The search warrant for defendant’s cell phone was expansive, but it was evidence in a shooting case where defendant and others were involved. Moreover, the good faith exception applied. State v. Goynes, 303 Neb. 129 (May 17, 2019):
The county court used the list sought by Cahill and restated these types of data in the warrant as the areas permitted to be searched. From the facts surrounding the shooting and Cahill’s explanation of the areas in the cell phone he was seeking to search, the court had a substantial basis to find probable cause that evidence relevant to the shooting was accessible data in the areas listed.
Goynes argues the scope of the search authorized in the warrant was too broad and was similar to warrants we determined did not meet the particularity requirement in Henderson. Goynes contends that the areas which the warrant permitted to be searched encompassed the entirety of the data contained within the cell phone and that Henderson condemns the allowance of such a search of “‘any and all'” information stored on a cell phone.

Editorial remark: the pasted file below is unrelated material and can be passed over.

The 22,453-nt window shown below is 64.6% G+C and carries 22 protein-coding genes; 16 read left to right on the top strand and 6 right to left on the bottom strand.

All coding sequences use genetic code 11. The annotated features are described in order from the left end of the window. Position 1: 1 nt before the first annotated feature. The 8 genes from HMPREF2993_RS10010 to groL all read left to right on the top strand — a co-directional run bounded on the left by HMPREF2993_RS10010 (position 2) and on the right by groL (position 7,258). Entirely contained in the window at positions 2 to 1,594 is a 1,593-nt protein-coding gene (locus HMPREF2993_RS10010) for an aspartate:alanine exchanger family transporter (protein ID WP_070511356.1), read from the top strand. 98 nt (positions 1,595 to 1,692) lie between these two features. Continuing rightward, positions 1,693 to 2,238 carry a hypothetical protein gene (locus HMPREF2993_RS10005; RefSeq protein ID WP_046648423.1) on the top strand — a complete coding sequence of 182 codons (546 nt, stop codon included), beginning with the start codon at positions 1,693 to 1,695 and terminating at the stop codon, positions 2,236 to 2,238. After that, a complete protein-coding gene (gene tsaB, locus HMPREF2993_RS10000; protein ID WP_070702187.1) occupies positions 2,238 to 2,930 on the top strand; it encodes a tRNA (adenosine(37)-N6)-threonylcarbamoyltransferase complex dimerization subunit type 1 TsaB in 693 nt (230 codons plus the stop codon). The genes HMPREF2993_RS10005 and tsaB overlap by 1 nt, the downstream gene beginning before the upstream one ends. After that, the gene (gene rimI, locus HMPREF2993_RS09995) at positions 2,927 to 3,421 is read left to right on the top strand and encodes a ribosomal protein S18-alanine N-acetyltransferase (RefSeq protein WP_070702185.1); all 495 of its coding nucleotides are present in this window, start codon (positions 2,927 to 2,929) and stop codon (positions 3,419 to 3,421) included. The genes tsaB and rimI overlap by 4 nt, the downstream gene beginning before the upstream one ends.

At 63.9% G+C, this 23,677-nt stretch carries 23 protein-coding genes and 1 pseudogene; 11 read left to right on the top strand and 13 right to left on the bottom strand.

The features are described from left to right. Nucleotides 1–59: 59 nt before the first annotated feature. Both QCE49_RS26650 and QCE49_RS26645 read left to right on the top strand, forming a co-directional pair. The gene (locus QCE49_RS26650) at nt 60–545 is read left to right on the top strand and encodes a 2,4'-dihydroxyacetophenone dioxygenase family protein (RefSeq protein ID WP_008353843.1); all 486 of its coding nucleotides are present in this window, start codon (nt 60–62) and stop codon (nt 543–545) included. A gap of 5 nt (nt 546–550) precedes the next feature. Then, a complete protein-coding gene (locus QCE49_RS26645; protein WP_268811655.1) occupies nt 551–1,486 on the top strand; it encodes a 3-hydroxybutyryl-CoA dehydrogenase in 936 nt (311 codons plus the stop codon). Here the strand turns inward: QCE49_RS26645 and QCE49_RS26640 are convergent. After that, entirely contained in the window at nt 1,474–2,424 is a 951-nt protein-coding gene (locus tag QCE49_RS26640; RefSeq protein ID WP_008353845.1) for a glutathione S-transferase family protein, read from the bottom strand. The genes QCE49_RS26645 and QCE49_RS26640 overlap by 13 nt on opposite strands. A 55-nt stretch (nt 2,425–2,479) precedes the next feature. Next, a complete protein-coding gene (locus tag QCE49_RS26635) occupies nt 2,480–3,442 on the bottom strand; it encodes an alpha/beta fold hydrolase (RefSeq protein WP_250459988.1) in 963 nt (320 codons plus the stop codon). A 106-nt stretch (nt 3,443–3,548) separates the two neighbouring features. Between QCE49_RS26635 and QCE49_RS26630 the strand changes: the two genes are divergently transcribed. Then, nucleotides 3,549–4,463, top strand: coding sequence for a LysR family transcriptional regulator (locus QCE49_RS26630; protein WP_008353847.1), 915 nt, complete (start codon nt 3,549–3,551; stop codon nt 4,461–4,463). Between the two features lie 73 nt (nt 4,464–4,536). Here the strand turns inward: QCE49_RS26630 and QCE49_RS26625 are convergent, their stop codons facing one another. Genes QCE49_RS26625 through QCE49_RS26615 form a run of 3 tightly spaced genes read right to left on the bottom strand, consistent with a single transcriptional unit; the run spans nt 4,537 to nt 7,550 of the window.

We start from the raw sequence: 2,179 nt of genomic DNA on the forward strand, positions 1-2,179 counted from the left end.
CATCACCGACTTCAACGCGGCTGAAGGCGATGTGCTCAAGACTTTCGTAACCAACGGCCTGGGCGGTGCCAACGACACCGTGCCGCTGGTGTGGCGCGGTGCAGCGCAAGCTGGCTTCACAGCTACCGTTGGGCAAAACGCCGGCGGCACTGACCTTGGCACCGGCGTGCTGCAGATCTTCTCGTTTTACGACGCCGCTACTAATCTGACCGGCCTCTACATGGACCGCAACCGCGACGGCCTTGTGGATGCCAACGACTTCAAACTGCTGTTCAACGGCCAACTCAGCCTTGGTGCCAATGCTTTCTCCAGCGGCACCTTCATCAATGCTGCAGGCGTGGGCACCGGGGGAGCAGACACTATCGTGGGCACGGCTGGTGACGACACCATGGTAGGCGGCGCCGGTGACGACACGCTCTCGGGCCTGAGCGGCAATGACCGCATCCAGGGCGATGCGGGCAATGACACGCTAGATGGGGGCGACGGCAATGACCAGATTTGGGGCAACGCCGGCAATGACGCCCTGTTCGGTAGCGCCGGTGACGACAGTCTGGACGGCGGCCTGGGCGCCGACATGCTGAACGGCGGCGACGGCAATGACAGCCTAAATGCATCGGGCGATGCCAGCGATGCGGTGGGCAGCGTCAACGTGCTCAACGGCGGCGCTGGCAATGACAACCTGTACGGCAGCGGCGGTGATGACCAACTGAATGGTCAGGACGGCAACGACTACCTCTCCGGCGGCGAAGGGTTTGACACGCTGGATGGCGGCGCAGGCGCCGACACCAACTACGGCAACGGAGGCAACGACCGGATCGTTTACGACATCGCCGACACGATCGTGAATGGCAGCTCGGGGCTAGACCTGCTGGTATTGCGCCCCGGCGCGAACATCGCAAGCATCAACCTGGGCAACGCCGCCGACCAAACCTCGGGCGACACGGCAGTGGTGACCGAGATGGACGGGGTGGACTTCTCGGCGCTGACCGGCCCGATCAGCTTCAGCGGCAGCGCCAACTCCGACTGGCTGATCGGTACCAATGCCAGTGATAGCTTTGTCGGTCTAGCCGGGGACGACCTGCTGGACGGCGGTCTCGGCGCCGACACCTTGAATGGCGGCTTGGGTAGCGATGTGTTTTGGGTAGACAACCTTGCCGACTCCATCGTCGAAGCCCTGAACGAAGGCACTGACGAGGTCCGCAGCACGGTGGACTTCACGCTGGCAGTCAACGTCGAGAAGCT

However, Henderson does not stand for the rule that a search of a cell phone cannot be expansive; instead, we held that the unlimited search of the cell phone in that case did not align with the justifying probable cause. The Henderson warrants failed to refer to a specific crime being investigated. In addition, while the warrants in Henderson listed types of cell phone data to search, such as calls and text messages, they also authorized a search of “‘any other information that can be gained from the internal components and/or memory Cards.'” …